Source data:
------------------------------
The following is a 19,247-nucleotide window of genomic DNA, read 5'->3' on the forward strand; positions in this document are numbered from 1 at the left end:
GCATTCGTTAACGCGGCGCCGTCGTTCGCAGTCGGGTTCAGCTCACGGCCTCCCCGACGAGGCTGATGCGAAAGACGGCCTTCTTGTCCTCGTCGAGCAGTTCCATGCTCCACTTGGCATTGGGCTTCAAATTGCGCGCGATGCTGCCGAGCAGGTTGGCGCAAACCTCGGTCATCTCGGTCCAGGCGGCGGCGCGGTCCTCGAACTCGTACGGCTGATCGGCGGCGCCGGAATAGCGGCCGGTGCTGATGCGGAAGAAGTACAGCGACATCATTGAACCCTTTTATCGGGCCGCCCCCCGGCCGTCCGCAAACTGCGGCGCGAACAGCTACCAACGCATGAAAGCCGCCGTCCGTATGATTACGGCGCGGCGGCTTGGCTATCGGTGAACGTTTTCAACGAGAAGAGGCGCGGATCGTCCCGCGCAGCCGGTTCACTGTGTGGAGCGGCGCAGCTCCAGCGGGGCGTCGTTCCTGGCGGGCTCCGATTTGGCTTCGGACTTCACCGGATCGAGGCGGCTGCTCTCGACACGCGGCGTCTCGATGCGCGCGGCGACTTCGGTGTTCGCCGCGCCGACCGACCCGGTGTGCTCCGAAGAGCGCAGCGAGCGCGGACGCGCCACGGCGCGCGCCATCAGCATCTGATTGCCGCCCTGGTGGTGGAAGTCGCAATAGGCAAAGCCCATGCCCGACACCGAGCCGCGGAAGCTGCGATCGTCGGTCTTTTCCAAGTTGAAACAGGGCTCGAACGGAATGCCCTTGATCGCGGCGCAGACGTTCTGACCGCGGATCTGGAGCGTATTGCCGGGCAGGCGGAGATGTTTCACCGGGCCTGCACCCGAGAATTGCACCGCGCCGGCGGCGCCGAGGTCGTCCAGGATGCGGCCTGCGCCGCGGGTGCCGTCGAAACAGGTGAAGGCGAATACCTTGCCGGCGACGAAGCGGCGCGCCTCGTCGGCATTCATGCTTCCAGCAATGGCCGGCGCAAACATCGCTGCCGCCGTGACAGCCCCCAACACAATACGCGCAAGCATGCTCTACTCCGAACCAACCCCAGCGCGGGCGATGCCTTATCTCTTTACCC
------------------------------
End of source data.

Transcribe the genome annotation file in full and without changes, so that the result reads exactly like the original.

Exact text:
The following is a 19,247-nucleotide window of genomic DNA, read 5'->3' on the forward strand; positions in this document are numbered from 1 at the left end:
GCATTCGTTAACGCGGCGCCGTCGTTCGCAGTCGGGTTCAGCTCACGGCCTCCCCGACGAGGCTGATGCGAAAGACGGCCTTCTTGTCCTCGTCGAGCAGTTCCATGCTCCACTTGGCATTGGGCTTCAAATTGCGCGCGATGCTGCCGAGCAGGTTGGCGCAAACCTCGGTCATCTCGGTCCAGGCGGCGGCGCGGTCCTCGAACTCGTACGGCTGATCGGCGGCGCCGGAATAGCGGCCGGTGCTGATGCGGAAGAAGTACAGCGACATCATTGAACCCTTTTATCGGGCCGCCCCCCGGCCGTCCGCAAACTGCGGCGCGAACAGCTACCAACGCATGAAAGCCGCCGTCCGTATGATTACGGCGCGGCGGCTTGGCTATCGGTGAACGTTTTCAACGAGAAGAGGCGCGGATCGTCCCGCGCAGCCGGTTCACTGTGTGGAGCGGCGCAGCTCCAGCGGGGCGTCGTTCCTGGCGGGCTCCGATTTGGCTTCGGACTTCACCGGATCGAGGCGGCTGCTCTCGACACGCGGCGTCTCGATGCGCGCGGCGACTTCGGTGTTCGCCGCGCCGACCGACCCGGTGTGCTCCGAAGAGCGCAGCGAGCGCGGACGCGCCACGGCGCGCGCCATCAGCATCTGATTGCCGCCCTGGTGGTGGAAGTCGCAATAGGCAAAGCCCATGCCCGACACCGAGCCGCGGAAGCTGCGATCGTCGGTCTTTTCCAAGTTGAAACAGGGCTCGAACGGAATGCCCTTGATCGCGGCGCAGACGTTCTGACCGCGGATCTGGAGCGTATTGCCGGGCAGGCGGAGATGTTTCACCGGGCCTGCACCCGAGAATTGCACCGCGCCGGCGGCGCCGAGGTCGTCCAGGATGCGGCCTGCGCCGCGGGTGCCGTCGAAACAGGTGAAGGCGAATACCTTGCCGGCGACGAAGCGGCGCGCCTCGTCGGCATTCATGCTTCCAGCAATGGCCGGCGCAAACATCGCTGCCGCCGTGACAGCCCCCAACACAATACGCGCAAGCATGCTCTACTCCGAACCAACCCCAGCGCGGGCGATGCCTTATCTCTTTACCC